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Sacagawea



Sacagawea
Reading Level
     edHelper's suggested reading level:   grades 7 to 9
     Flesch-Kincaid grade level:   8.09

Vocabulary
     challenging words:    unsubstantiated, unexplored, cradleboard, abusive, expedition, overturn, exploits, suffering, better, trapper, personally, overboard, rifles, tipping, barter, marriage
     content words:    Pacific Northwest, Minitaree Sioux, French Canadian, Toussaint Charbonneau, North Dakota, In June, Captain Clark, Captain William Clark, Wild West


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Sacagawea
By Mary L. Bushong
  

1     When the Lewis and Clark expedition went out to explore the Pacific Northwest, they were going where few, if any, whites had gone before. This country was full of unexplored wilderness. When the expedition leaders needed a guide, they chose a Shoshone woman named Sacagawea.
 
2     Little is known of her early life, but it is thought she was born between 1786 and 1790 near the present day town of Lemhi, Idaho. Among many tribes the boys were rarely disciplined so that their spirits would not be broken, but the girls were often beaten and made to do hard work. Sacagawea's tribe was poor from constant attacks by the Minitaree Sioux. As a result there was little peace among the people.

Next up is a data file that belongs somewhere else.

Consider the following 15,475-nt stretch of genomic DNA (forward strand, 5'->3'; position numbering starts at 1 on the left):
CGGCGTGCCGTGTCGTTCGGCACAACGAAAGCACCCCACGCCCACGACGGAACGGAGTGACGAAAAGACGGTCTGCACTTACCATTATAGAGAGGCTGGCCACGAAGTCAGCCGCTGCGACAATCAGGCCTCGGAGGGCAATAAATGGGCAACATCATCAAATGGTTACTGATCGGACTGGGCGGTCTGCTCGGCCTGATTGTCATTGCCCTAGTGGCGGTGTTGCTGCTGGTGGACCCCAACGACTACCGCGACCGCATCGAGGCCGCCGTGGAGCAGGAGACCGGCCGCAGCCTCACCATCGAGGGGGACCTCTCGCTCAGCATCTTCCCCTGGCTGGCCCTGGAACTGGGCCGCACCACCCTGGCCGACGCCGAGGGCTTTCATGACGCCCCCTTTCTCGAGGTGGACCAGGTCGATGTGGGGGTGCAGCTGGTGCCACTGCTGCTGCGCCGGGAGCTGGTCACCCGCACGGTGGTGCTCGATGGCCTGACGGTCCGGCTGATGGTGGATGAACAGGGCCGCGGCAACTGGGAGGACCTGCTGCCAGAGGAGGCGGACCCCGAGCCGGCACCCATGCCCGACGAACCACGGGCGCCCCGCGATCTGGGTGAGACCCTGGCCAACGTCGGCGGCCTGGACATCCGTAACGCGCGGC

3     When she was about 11 years old, her village was attacked. Many of her family were killed, and she was taken captive. The Minitaree Sioux sold her to the Hidatsa-Mandans as a slave. While she was there with them, she was given the name Sacagawea (pronounced with a hard G). It was actually two words put together, Sacaga, which meant "bird", and wea, which meant "woman."
 
4     Sacagawea and another Shoshone girl were eventually sold to a French Canadian trapper, Toussaint Charbonneau. He had been living with the Mandans for some time and married both of the girls in 1804.
 
5     It was in the fall of 1804 that the Lewis and Clark expedition arrived to spend the winter with the Mandans of North Dakota. They eventually hired Charbonneau as a guide and interpreter, because he could speak Sioux. When the explorers learned that his wife Sacagawea could speak Shoshone and Sioux, they insisted that she come along to help them. Once they reached the Shoshone lands, they hoped she could help them barter for horses.
 
6     Sacagawea's baby son, Jean-Baptiste, was born on Feb. 11, 1805. When the expedition was ready to leave on April 7, 1805, she carried him in a cradleboard on her back. The explorers soon had good reason to be glad she was with them. She could identify plants for their journals and find edible fruits and vegetables.
 
7     One time, they were on a river when a strong wing came up, tipping the boats over. She rescued the precious journals, medicines and other valuable items that washed overboard. Her husband earned the scorn of the explorers by sitting frozen with fear in the boat after allowing it to overturn.
 
8     While the explorers had been impressed with her quick thinking and constant help, they did not care personally about her. In June 1805, she developed a fever, which soon became so bad the group was afraid she would die. It was only at that point that they began to understand how important she had become to their success.

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